As everybody knows, the two biggest battles on Capitol Hill — reforming health care and regulating Wall Street — have unleashed massive campaigns from the enemies of free markets.
The Obama administration and congressional liberals, right? Guess again.
It's health insurers and big banks that are fighting against having their products displayed on open markets, where buyers might be able to find better (and more comprehensible) deals, or are resisting reforms that would open those markets to more competition. Neither the health- care industry nor Wall Street banking is a notably competitive sector these days. And they want to keep things that way.
In more than 30 states, five or fewer health insurance companies control three-quarters of the market (in Alabama, one company controls 90 percent). And mergers among health insurers are at an all-time high this year, the Wall Street Journal reported Tuesday.
Worse yet, more and more businesses are declining to offer health insurance to employees (60 percent offered benefits this year, down from 69 percent in 2000 and 63 percent last year, according to an annual Kaiser Family Foundation study). Increasingly, individuals will have to shop for insurance in markets that are steadily less competitive.
President Barack Obama and congressional liberals believe that one way to help Americans get the best deal for health coverage is to establish insurance exchanges where consumers can compare plans online. They further believe that the way to ensure true competition is to create a public option concerned less with preserving an industrywide profit margin than with offering Americans a better deal.
Over the past two weeks, one major poll after another has shown that the public supports the public option by a wide margin. Does that mean that three out of five Americans, Obama and most congressional Democrats are really closet socialists? Probably not. It means that they support consumer choice, informed shopping and genuine competition in the health-care sector. The leading opponent of which is our health insurance industry, which does just fine without them.
A similar dynamic characterizes congressional efforts to regulate Wall Street. Last week the House Financial Services Committee took up the question of regulating derivatives. It crafted a bill that would enable the five banks with 95 percent of all U.S.-bank derivative holdings (J.P. Morgan Chase, Goldman Sachs, Bank of America, Morgan Stanley and Citigroup) to keep much of their business off the exchange the Obama administration proposed establishing so that investors buying derivatives could compare the prices and risks of the offerings and regulators could know when these deals threatened to topple the economy (as they did last year). By keeping these products off an exchange, the banks can (and do) collect considerable fees every time they sell such offerings — fees that would decline if deals closed on a competitive exchange.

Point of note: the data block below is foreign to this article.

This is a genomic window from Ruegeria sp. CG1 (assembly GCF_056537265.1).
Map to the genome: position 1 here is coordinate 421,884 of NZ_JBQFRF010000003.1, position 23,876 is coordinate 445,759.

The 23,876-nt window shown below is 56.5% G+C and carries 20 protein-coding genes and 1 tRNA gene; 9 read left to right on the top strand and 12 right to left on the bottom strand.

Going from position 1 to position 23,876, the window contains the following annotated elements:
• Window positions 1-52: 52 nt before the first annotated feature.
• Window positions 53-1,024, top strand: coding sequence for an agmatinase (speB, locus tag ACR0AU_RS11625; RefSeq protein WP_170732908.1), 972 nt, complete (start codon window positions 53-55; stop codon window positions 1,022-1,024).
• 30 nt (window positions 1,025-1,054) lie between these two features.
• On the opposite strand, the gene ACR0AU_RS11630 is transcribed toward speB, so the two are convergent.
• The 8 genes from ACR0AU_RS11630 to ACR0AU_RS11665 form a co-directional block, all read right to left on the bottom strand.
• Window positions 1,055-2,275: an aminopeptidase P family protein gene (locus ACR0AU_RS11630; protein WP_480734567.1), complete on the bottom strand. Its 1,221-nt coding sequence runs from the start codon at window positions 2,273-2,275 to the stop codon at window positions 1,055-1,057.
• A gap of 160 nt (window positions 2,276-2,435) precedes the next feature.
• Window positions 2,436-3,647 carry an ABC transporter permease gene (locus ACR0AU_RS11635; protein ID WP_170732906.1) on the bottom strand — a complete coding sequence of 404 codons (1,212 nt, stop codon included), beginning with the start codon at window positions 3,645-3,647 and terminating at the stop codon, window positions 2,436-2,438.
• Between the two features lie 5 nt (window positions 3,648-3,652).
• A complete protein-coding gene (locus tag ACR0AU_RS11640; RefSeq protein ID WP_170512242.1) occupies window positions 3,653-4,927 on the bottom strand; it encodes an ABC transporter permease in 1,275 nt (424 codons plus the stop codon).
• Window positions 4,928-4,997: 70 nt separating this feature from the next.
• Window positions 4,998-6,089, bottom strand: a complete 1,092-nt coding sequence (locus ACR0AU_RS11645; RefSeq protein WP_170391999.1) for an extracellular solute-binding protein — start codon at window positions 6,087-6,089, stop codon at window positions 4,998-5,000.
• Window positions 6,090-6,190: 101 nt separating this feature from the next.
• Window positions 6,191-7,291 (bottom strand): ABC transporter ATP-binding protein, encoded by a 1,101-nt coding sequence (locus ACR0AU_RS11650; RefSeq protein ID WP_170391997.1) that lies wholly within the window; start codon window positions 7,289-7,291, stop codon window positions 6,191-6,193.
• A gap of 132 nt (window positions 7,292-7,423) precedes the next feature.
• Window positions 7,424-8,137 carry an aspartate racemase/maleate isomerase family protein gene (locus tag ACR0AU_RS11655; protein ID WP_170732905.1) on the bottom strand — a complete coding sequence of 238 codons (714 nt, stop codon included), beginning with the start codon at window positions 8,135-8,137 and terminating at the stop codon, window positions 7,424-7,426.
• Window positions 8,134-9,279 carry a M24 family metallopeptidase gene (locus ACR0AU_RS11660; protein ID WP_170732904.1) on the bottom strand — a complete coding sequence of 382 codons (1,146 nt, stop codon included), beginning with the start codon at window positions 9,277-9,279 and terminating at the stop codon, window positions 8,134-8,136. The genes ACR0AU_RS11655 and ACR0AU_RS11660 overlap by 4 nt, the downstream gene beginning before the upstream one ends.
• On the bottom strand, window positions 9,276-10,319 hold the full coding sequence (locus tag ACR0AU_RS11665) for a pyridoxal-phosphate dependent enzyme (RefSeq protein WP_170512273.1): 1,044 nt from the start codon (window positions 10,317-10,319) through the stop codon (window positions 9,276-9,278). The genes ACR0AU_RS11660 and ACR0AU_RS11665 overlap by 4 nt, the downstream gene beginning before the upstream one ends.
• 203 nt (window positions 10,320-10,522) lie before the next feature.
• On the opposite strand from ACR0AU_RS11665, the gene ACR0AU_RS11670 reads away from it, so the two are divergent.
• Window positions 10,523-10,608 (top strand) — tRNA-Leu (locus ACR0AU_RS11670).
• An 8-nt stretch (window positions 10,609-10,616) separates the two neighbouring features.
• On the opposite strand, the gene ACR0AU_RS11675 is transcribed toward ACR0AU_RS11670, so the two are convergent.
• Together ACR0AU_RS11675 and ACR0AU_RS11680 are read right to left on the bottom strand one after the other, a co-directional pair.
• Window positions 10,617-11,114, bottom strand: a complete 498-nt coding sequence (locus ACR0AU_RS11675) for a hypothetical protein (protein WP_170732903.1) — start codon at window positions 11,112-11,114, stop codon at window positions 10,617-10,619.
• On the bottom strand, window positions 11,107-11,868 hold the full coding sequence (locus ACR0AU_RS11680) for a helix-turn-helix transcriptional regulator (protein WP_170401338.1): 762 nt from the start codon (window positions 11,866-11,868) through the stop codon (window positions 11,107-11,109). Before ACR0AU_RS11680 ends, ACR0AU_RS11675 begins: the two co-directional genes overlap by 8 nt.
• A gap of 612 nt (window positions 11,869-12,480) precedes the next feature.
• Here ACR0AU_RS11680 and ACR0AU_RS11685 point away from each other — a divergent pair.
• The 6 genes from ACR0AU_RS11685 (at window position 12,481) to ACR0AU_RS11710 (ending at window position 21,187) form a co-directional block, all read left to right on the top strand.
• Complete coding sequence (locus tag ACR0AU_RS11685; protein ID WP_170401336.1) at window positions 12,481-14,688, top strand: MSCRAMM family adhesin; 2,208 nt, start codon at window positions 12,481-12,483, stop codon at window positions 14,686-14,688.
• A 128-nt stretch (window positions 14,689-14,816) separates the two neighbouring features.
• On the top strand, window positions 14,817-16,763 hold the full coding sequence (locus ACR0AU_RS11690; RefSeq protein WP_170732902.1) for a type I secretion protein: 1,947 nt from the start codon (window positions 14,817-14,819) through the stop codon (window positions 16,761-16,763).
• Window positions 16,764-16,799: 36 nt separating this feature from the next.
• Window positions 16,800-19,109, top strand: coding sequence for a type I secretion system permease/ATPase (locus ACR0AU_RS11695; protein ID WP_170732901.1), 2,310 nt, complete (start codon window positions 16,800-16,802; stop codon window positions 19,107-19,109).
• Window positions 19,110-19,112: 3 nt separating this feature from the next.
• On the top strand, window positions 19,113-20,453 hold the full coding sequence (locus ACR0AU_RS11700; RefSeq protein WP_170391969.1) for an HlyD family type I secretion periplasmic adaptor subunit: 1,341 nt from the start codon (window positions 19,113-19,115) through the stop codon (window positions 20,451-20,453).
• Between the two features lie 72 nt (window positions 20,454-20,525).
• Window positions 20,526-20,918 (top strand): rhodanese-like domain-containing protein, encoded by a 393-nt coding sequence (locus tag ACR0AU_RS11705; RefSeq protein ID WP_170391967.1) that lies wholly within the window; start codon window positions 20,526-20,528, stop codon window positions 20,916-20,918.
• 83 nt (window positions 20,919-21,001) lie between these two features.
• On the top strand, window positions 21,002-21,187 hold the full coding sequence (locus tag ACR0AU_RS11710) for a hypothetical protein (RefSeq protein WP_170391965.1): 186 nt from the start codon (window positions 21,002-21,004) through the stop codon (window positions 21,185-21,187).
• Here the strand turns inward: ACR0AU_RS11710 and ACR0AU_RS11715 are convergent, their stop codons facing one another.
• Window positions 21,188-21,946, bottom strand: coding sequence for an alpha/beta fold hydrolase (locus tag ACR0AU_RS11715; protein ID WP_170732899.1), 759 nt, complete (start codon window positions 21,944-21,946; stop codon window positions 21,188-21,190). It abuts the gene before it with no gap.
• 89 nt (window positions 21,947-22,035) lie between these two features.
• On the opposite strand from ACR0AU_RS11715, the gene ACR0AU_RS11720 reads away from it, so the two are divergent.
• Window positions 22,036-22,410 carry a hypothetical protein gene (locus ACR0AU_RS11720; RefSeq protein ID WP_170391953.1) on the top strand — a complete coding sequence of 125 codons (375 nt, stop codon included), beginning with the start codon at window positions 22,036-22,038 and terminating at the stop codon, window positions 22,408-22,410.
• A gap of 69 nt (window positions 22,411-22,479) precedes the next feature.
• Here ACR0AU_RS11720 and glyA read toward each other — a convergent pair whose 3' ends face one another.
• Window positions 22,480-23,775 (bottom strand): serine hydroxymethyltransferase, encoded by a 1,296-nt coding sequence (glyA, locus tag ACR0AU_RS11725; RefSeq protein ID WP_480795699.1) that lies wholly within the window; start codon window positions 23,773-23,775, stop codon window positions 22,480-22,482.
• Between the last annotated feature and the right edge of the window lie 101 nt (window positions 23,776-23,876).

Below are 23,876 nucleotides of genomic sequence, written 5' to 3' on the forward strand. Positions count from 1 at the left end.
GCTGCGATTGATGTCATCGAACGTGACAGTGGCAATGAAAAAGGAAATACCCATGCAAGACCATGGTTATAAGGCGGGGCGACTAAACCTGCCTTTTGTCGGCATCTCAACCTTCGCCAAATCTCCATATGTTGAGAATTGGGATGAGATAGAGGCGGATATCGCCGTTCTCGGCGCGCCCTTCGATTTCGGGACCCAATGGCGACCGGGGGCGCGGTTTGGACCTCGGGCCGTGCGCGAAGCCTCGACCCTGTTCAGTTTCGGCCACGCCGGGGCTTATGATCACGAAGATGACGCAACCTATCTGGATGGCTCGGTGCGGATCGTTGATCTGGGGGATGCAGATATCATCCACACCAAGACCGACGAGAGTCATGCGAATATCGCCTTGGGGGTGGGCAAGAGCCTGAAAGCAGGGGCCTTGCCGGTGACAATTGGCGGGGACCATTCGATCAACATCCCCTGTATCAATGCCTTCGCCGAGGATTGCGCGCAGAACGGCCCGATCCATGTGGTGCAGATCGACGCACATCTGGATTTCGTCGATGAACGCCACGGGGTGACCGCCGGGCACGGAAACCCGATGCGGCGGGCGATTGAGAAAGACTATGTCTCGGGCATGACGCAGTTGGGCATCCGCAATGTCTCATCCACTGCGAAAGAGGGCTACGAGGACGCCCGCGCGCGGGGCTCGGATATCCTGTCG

These fees contribute heftily to the mammoth quarterly profits that Goldman and J.P. Morgan announced this month. It's not as if banks are profiting from deals that are jump-starting the real economy, after all. They're not raking in dough from funding the next Google or Apple: A report from the National Venture Capital Association and Pricewaterhouse- Coopers forecast venture capital investments this year at $15 billion to $20 billion, down from $30 billion in both 2007 and 2008.
So whence their profits? Partly, they're a consequence of the increasing concentration of finance. The profitable big banks — chiefly, J.P. Morgan and Goldman — "are able to charge more for all kinds of services because companies need banks and investment banks now, and there are fewer strong ones to help them," Douglas Elliott of the Brookings Institution recently told The New York Times. David Viniar, Goldman's chief financial officer, recently admitted as much.
"The best environment for Goldman Sachs is very, very strong global economic growth, and that's not what we're in right now," he said last week. "But you know, our market shares have improved, and I think we're getting a bigger share of a smaller pie." They want to keep it that way. Which is why the banks have lobbied so hard to keep many derivative trades off a public exchange.
So who's for competition and open exchanges? Who's for markets, instead of opaque products sold behind closed doors? Not big business, at least in the health-care and finance sectors. They've got few competitors and sell products for which consumers can't easily discern if they're paying a fair price. Why muck with that? The market champions here are the president, liberals in Congress and the American public. Advocates for socialism? More like advocates for shoppers.
Meyerson is editor-at-large of American Prospect and the L.A. Weekly.
THE WASHINGTON POST